- Golden Corral coming to Cape; may hire 100 workers (7/21/16)8
- Arrest warrants filed for six drug suspects in Cape (7/19/16)6
- Area groups working together to reintroduce elk in Missouri (7/18/16)1
- Suspect in downtown Cape shooting ID'd in court (7/20/16)2
- Prosecutor says shooting by state trooper was justified (7/24/16)12
- Pincksten's newest renovation project: 328 S. Spanish St. (7/17/16)6
- Trooper-involved homicide case rests in prosecutor's hands (7/17/16)15
- Hastings in Cape closing (7/22/16)5
- Jackson's former police dog euthanized Monday (7/21/16)1
- 'I want to see how far I can go' (7/21/16)2
School bus safety
Good sense compels most motorists to slow down in highway construction zones, or take special precautions when they see the flashing lights of emergency vehicles, or exercise caution when school buses are loading and unloading students.
Unfortunately, there are too many motorists who don't exhibit good sense in these situations. As a result, state laws have been enacted to cover all these situations -- and more.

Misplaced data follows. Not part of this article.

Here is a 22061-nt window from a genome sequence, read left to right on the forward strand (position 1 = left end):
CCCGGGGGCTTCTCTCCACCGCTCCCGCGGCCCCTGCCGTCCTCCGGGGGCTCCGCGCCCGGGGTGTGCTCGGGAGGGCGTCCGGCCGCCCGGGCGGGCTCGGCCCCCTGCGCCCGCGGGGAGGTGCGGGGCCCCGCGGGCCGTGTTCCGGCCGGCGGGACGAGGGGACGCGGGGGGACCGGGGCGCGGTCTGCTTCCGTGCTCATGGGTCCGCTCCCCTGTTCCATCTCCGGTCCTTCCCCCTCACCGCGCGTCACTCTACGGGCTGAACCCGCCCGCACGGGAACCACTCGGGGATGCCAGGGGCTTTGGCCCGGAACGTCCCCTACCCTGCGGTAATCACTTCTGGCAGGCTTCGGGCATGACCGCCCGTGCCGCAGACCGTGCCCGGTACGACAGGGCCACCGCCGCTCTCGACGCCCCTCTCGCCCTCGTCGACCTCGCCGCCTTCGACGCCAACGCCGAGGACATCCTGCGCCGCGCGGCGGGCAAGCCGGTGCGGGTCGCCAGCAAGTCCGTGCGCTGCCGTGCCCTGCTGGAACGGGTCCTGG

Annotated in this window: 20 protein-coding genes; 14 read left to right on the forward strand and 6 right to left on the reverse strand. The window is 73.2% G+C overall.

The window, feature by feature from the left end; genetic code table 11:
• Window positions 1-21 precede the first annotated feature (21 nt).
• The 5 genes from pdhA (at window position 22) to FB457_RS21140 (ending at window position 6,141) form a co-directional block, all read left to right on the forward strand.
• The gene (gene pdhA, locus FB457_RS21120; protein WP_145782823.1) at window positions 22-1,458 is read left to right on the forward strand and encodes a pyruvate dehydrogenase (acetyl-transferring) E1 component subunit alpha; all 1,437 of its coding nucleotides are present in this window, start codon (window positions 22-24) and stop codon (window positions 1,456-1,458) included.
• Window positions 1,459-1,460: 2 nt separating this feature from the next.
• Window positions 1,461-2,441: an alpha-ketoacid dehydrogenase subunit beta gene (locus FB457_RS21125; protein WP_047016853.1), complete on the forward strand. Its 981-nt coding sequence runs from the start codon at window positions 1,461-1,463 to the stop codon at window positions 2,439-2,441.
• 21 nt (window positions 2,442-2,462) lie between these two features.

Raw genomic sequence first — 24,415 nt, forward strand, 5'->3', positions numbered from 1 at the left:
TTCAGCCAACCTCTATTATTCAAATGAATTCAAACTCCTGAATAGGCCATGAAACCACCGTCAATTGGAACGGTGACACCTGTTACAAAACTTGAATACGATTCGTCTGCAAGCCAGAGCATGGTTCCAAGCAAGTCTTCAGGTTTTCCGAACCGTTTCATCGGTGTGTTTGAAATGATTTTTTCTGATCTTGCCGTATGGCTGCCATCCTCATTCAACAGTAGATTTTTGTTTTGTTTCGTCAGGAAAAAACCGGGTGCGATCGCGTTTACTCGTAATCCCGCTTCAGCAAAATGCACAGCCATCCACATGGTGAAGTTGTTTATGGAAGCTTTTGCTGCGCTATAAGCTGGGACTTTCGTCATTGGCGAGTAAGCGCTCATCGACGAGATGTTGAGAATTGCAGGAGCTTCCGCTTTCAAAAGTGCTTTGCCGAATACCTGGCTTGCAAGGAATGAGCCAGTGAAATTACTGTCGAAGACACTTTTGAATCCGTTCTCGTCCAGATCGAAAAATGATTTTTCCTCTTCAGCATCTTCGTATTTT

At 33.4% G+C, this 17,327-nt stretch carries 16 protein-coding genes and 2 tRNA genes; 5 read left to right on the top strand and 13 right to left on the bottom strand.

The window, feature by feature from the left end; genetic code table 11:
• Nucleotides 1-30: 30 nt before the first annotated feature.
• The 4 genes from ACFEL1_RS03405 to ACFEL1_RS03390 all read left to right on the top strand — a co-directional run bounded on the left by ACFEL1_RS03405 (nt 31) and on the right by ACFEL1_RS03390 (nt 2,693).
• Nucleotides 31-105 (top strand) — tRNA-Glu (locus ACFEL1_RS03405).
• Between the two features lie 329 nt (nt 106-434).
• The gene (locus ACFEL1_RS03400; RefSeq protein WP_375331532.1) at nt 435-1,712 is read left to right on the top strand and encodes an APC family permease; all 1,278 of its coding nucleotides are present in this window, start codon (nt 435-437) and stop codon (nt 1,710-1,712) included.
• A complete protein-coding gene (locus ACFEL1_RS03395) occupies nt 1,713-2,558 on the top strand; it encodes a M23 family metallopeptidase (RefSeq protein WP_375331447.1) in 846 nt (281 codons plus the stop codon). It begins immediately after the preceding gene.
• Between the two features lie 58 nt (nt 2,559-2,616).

School bus drivers, in particular, can cite numerous examples of traffic violations. Despite the flashing yellow lights, the red lights and the stop sign that swings out from the bus, too many motorists either ignore all the warnings or don't know what state laws require.
When approaching a school bus with flashing yellow lights, motorists behind and in front of the bus should slow down and be prepared to stop. When the red lights come on and the stop sign comes out, motorists must stop -- and remain stopped -- until the bus driver turns off the red lights and pulls the stop sign back.
The fact that school buses and workbound commuters share streets and highways means many motorists need to allow extra time for safety stops. Those who ignore the warnings are putting the lives of children in jeopardy.
Bus drivers often report the license numbers of vehicles driven by motorists who flagrantly violate the law. But they shouldn't have to. Motorists should know the law and obey it.